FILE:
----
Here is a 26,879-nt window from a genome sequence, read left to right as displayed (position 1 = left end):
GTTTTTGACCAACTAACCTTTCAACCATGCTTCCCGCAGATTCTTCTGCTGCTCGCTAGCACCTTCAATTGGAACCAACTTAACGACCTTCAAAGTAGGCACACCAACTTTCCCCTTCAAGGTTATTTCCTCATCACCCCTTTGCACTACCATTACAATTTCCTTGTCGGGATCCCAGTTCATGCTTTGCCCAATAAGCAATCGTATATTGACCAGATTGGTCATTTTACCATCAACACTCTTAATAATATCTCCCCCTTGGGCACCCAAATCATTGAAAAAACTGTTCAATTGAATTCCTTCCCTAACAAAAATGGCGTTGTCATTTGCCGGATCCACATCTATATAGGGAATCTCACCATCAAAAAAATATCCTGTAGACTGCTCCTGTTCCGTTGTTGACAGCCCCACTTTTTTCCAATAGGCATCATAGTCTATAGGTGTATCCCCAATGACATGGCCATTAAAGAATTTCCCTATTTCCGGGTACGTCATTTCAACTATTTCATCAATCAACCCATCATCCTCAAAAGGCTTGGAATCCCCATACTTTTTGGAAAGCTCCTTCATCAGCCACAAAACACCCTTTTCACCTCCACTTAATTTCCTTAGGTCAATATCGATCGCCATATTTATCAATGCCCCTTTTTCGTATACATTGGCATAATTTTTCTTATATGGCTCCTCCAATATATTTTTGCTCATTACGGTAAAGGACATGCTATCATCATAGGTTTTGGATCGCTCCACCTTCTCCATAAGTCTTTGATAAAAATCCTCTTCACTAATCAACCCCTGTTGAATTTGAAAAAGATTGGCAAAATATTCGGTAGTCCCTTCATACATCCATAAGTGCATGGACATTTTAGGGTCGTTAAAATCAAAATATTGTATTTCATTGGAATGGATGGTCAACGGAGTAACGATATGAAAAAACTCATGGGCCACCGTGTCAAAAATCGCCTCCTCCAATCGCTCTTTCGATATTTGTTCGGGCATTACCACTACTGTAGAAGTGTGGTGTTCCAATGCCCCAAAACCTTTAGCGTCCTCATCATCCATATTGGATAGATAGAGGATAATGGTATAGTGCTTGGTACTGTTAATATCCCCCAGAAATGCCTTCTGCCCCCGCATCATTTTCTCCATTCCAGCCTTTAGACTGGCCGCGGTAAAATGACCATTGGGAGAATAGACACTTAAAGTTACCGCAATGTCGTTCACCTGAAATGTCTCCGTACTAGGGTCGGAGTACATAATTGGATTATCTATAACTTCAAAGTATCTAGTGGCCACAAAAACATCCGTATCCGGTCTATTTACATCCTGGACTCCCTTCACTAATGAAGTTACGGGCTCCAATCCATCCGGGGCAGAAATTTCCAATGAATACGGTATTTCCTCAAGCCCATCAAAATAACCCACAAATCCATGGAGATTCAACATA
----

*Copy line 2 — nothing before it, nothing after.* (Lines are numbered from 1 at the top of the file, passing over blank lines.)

GTTTTTGACCAACTAACCTTTCAACCATGCTTCCCGCAGATTCTTCTGCTGCTCGCTAGCACCTTCAATTGGAACCAACTTAACGACCTTCAAAGTAGGCACACCAACTTTCCCCTTCAAGGTTATTTCCTCATCACCCCTTTGCACTACCATTACAATTTCCTTGTCGGGATCCCAGTTCATGCTTTGCCCAATAAGCAATCGTATATTGACCAGATTGGTCATTTTACCATCAACACTCTTAATAATATCTCCCCCTTGGGCACCCAAATCATTGAAAAAACTGTTCAATTGAATTCCTTCCCTAACAAAAATGGCGTTGTCATTTGCCGGATCCACATCTATATAGGGAATCTCACCATCAAAAAAATATCCTGTAGACTGCTCCTGTTCCGTTGTTGACAGCCCCACTTTTTTCCAATAGGCATCATAGTCTATAGGTGTATCCCCAATGACATGGCCATTAAAGAATTTCCCTATTTCCGGGTACGTCATTTCAACTATTTCATCAATCAACCCATCATCCTCAAAAGGCTTGGAATCCCCATACTTTTTGGAAAGCTCCTTCATCAGCCACAAAACACCCTTTTCACCTCCACTTAATTTCCTTAGGTCAATATCGATCGCCATATTTATCAATGCCCCTTTTTCGTATACATTGGCATAATTTTTCTTATATGGCTCCTCCAATATATTTTTGCTCATTACGGTAAAGGACATGCTATCATCATAGGTTTTGGATCGCTCCACCTTCTCCATAAGTCTTTGATAAAAATCCTCTTCACTAATCAACCCCTGTTGAATTTGAAAAAGATTGGCAAAATATTCGGTAGTCCCTTCATACATCCATAAGTGCATGGACATTTTAGGGTCGTTAAAATCAAAATATTGTATTTCATTGGAATGGATGGTCAACGGAGTAACGATATGAAAAAACTCATGGGCCACCGTGTCAAAAATCGCCTCCTCCAATCGCTCTTTCGATATTTGTTCGGGCATTACCACTACTGTAGAAGTGTGGTGTTCCAATGCCCCAAAACCTTTAGCGTCCTCATCATCCATATTGGATAGATAGAGGATAATGGTATAGTGCTTGGTACTGTTAATATCCCCCAGAAATGCCTTCTGCCCCCGCATCATTTTCTCCATTCCAGCCTTTAGACTGGCCGCGGTAAAATGACCATTGGGAGAATAGACACTTAAAGTTACCGCAATGTCGTTCACCTGAAATGTCTCCGTACTAGGGTCGGAGTACATAATTGGATTATCTATAACTTCAAAGTATCTAGTGGCCACAAAAACATCCGTATCCGGTCTATTTACATCCTGGACTCCCTTCACTAATGAAGTTACGGGCTCCAATCCATCCGGGGCAGAAATTTCCAATGAATACGGTATTTCCTCAAGCCCATCAAAATAACCCACAAATCCATGGAGATTCAACATA